Andy Martin Architects were selected from a shortlist of acclaimed International Restaurant designers to restore and convert the classic 50s residential villa, Villa Zevaco, to a mixed use commercial operation. This was to include a boulangerie, brasserie restaurant, lounge/study, specialty restaurant and function rooms.
Situated in the elegant Anfa District, the heart of Morocco’s most cosmopolitan city, Casablanca. Villa Zevaco, formally called Villa Sami Suissa, was built in 1947 by Jean Francois Zevaco for the builder Sami Suissa and soon became an iconic building because of its beauty, modernity and originality.
The specialty restaurant, 'Restaurant Villa Zevaco' is situated on the first floor and overlooks the brasserie's landscaped forecourt and the surrounding chaos of one of Casablanca 's busiest intersections. The restaurant was to have a cosmopolitan atmosphere and have 70 internal seats and 60 seated on the perimeter balcony.
AMA have approached the project with the utmost respect to the existing design; working within the original framework of the villa. AMA has created a series of spaces which pay homage to Zevaco and the Moroccan building tradition and are to be enhanced by contemporary International design values.
A main concern was to find the essence of the building’s architecture - the way things feel, touch and smell and how one to perceive material reality. The architecture of the Villa is seen as a timeless capsule, a sensitive container for enjoying the perfect dining experience. Another important challenge was how retain the panache of the building and its unique domestic scale, as the space was required to be opened up from 4 bedrooms to one restaurant space.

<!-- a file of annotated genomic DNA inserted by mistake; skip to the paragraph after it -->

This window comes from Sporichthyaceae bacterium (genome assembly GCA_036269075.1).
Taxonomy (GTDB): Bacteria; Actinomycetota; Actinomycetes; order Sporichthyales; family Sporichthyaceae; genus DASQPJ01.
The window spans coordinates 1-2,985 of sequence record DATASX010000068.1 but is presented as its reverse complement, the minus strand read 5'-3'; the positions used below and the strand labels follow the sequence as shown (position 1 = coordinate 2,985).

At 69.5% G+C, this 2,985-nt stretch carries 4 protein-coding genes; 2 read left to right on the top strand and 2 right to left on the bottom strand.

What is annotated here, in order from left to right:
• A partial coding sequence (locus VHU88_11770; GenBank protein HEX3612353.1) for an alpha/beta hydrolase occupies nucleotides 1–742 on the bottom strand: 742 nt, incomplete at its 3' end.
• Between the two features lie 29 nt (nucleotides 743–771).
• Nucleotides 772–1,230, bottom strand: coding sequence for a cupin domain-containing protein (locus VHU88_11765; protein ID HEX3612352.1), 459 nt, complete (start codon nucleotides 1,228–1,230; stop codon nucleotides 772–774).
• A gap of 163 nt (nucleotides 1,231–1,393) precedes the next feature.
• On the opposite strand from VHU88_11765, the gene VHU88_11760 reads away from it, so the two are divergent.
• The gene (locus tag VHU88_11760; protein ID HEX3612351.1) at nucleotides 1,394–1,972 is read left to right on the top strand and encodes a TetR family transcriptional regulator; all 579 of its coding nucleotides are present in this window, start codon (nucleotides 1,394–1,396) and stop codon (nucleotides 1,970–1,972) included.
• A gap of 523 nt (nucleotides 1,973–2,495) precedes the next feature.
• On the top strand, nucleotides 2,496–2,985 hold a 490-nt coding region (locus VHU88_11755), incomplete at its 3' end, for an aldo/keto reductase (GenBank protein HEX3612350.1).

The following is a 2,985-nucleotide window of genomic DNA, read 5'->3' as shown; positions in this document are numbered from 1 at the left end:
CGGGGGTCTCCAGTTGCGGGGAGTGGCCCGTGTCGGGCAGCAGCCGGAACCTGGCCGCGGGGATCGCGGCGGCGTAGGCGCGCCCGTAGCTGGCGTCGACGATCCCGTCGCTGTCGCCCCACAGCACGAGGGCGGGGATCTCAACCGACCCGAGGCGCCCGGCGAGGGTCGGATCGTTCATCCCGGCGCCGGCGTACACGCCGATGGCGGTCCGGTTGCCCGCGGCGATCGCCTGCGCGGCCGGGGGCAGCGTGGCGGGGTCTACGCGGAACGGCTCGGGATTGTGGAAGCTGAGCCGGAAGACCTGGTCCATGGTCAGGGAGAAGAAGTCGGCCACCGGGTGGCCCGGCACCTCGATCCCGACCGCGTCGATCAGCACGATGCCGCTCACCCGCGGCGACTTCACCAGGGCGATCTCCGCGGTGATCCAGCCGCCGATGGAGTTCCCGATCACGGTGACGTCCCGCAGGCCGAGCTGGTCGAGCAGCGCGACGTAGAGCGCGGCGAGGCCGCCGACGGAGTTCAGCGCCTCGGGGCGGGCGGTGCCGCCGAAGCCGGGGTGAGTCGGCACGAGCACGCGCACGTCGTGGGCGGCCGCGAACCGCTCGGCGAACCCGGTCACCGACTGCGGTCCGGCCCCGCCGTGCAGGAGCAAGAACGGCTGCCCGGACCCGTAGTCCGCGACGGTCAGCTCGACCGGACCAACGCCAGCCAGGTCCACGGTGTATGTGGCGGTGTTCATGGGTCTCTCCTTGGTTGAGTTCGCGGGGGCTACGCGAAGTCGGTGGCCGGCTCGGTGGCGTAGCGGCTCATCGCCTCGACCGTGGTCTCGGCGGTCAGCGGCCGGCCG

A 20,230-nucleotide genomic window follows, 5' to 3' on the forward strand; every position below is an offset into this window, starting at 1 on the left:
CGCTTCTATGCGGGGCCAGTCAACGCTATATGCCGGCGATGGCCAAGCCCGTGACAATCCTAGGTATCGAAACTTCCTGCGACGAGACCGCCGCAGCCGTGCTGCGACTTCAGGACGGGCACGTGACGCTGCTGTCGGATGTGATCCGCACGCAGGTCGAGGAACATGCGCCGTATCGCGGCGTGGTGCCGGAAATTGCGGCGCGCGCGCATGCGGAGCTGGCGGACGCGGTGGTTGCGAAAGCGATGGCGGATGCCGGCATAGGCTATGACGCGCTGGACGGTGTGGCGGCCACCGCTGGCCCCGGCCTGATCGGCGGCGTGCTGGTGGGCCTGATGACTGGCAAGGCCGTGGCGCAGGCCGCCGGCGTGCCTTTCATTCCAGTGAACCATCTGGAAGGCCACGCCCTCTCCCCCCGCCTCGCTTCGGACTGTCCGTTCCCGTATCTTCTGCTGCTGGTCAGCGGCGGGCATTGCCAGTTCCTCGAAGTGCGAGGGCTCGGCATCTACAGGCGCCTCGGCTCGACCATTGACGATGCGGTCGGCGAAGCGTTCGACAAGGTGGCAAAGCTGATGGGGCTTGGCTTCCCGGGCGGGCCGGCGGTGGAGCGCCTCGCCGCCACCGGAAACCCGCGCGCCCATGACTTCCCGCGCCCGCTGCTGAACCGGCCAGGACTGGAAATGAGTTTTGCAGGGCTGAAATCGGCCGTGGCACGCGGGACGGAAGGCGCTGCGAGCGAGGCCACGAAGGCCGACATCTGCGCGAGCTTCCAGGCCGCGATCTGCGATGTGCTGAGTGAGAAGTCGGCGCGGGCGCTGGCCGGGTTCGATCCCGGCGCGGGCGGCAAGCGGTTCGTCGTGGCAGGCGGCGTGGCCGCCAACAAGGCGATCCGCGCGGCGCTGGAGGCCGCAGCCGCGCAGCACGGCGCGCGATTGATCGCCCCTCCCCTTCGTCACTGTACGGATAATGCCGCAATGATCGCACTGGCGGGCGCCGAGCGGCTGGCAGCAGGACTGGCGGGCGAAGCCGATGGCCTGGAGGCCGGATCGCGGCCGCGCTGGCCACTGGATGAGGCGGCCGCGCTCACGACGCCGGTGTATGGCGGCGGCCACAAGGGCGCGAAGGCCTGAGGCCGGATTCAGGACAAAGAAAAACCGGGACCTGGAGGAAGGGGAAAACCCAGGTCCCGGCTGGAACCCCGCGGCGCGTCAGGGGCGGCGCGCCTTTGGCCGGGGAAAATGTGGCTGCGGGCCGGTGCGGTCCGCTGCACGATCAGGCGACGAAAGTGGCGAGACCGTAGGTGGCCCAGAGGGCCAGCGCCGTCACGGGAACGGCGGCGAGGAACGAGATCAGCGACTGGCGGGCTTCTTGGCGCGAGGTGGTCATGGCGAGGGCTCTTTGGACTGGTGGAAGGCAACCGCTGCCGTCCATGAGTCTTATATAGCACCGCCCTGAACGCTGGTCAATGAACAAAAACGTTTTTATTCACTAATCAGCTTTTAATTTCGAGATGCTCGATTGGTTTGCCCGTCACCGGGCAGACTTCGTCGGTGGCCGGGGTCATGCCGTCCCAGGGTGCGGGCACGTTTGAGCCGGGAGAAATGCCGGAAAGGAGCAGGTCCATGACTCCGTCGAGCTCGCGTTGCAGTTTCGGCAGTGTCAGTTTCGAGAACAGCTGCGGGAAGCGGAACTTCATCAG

The restaurant is designed around the existing formality of the villa. One enters through the large gated entry door and up the marble clad central stair to the reception and one is immediately confronted by an elegant and simple bar. The footprint forms a 'L' shaped space set around the small finishing kitchen and toilets. The formality of the space is juxtaposed by the playful application of materials. Petal shaped Carrera tiles are set into white terrazzo and form a seamless connection to he balcony. The walls are restrained and finished in Oroko veneered panels and have lit recesses for local 50's artworks with lower panels in a 'Moroccan Blue' leather. The furniture, designed by AMA, was to be reminiscent of Carlo Mollino giving the atmosphere an eccentric twist. AMA have also designed bespoke lighting, chandeliers, wall lights and table lamps using the form of the building as their inspiration.
The atmosphere is fresh, relaxed and cosmopolitan. The sense of restraint is constantly battling with elegant detailing, typical of the period. This non-stylistic and honest approach to the design will provide a truly classic restaurant worthy of its location with this classic building.